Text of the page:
A tiny, lightweight, self-contained, RESTful document store
some web service to retrieve and persist your application data.
a web server to serve the source code and the static assets of your web application.
NodeJS is probably one of the easiest backend to setup for prototyping SPAs. It is very easy to create a simple web server in Node and to implement a simple RESTAPI using Express or a similar framework, but you still need to install node and write some code to wire up your backend.
I wanted something even more lazy then that. I wanted a fully self-contained program able to:
Serve static files
Act as a simple JSON document store
Provide a simple RESTAPI to work with
(bonus!) provide a way to pack web apps for easy distribution
A simple command-line application to generate self-contained HTML documents
Did you ever have to write a document, but didn’t want to (or couldn’t) use MS Word or another WYSIWYG word processor? Yep, I agree: that’s what Markdown is for.
Luckily, there are a lot of editors that support Markdown out there (I just installed MacDown myself), and they work great, most of the time. Unfortunately though, they often:
Generate HTMLfragments instead of full documents
Don’t include a proper stylesheet
Generate more than one file
The last one on the list in particular, is true for all of them: the stylesheet may be embedded in the document, but if you want to use images, they are managed as separate files; and the same thing happens if you want to use custom fonts. That’s how HTML works, after all… right? Nope.
Or why I am still going to use Nanoc for the foreseeable future
Every so often I wonder whether I should ditch my current blogging platform and try something new and shiny that just came out. Luckily, normally I come back to the same conclusion: I don’t need to change anything, I just need to find the time and the will to write about something.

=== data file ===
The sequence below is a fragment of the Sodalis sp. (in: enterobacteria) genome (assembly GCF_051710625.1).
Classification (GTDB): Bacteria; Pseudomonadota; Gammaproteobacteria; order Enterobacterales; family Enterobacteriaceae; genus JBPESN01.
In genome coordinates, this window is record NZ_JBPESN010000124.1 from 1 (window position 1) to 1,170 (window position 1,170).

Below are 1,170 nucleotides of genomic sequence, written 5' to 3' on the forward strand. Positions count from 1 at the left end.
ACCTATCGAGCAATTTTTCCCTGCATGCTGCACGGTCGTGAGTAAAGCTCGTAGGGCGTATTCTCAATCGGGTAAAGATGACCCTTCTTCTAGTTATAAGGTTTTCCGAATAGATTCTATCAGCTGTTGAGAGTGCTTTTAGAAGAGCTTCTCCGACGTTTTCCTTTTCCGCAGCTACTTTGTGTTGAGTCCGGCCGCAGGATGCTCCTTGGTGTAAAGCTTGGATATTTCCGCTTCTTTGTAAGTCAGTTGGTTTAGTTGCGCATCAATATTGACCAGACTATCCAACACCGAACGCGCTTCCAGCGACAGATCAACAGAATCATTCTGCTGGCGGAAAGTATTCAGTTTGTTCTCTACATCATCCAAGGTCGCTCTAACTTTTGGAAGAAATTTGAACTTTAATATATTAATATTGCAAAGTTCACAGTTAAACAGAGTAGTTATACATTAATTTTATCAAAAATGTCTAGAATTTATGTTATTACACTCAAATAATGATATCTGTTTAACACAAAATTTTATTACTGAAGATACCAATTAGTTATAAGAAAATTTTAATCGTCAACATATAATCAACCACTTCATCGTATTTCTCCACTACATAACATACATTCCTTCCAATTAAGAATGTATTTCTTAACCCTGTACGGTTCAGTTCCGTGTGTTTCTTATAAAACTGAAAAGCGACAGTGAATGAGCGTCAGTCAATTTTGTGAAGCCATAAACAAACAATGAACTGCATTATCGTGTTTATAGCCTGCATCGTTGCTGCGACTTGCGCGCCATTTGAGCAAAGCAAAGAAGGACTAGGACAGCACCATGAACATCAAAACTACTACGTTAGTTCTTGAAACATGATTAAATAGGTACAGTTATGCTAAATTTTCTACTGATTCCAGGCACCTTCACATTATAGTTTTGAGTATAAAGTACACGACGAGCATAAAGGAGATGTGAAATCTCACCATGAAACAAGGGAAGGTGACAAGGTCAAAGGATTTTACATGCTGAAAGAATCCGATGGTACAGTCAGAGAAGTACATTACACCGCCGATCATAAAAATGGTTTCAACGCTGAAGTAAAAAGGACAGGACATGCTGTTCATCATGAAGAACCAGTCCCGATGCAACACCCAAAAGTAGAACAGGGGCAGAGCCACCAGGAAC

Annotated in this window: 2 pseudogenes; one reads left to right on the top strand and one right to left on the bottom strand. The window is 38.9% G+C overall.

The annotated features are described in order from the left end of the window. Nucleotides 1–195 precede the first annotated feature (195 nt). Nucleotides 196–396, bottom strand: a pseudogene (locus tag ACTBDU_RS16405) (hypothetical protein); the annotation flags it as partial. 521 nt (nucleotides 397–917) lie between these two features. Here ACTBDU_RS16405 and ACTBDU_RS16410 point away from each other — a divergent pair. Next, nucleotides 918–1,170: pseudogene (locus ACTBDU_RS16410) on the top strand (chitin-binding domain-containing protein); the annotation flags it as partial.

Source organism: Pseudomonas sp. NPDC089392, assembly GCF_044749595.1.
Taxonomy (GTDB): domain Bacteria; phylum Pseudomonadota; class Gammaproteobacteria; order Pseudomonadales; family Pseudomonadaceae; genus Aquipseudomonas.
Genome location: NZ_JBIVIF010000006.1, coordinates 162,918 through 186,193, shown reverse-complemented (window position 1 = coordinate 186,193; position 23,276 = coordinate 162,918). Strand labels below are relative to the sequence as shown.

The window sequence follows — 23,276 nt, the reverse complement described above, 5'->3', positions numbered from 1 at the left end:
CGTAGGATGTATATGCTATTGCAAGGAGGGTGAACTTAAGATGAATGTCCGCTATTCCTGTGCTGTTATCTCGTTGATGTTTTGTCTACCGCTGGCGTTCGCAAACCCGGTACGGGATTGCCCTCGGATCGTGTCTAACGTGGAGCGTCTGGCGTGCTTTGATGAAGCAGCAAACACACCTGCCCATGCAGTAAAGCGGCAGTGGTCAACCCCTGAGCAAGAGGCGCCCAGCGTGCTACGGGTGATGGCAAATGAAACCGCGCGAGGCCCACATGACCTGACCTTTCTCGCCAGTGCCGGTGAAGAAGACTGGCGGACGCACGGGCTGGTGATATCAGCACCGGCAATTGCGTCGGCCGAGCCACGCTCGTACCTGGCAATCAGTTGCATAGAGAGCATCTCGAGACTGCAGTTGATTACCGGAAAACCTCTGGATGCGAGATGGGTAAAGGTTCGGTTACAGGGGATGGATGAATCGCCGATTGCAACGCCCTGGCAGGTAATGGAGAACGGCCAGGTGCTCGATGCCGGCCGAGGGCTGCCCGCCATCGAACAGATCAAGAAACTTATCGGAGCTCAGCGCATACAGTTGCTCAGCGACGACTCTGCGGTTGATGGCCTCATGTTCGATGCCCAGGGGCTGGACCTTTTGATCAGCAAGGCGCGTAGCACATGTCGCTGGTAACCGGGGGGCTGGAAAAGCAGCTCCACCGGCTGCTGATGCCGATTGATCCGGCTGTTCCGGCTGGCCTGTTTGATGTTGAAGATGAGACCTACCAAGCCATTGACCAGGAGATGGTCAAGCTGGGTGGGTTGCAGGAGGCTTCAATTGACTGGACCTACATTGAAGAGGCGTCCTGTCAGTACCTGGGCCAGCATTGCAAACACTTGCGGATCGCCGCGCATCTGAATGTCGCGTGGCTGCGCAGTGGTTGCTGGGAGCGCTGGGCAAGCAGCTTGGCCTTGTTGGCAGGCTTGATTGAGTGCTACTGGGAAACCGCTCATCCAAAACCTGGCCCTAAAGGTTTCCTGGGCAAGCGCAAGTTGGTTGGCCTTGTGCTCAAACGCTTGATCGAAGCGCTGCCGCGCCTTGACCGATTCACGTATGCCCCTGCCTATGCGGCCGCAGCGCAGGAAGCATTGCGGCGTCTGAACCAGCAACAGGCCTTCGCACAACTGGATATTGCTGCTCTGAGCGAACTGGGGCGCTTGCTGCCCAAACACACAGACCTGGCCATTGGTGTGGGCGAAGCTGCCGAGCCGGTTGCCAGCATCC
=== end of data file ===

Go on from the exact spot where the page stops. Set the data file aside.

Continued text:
This time is no different, but I thought I’d write a roundup of platforms, services, and tools that you can use for blogging or managing your personal sites. Note that this roundup is by no means exhaustive (like most roundups) — it’s just a quick overview of the pros and cons of a few systems that I’ve been researching on lately. Maybe it will be useful to someone.
Simply all the books your Documentation Team needs
I’ve been working in Technical Communications for nearly seven years now, first and foremost Technical Writer and more recently as Documentation Manager. In other words, my work revolves around manuals and online helps, authoring tools and guidelines, documentation standards and… you get the picture.
And yet, although I write articles and develop documentation tools in my free time as well, I rarely write about my job on this site. But when I was offered the opportunity to read and review Best Practices for Technical Writers and Editors, I just couldn’t resist.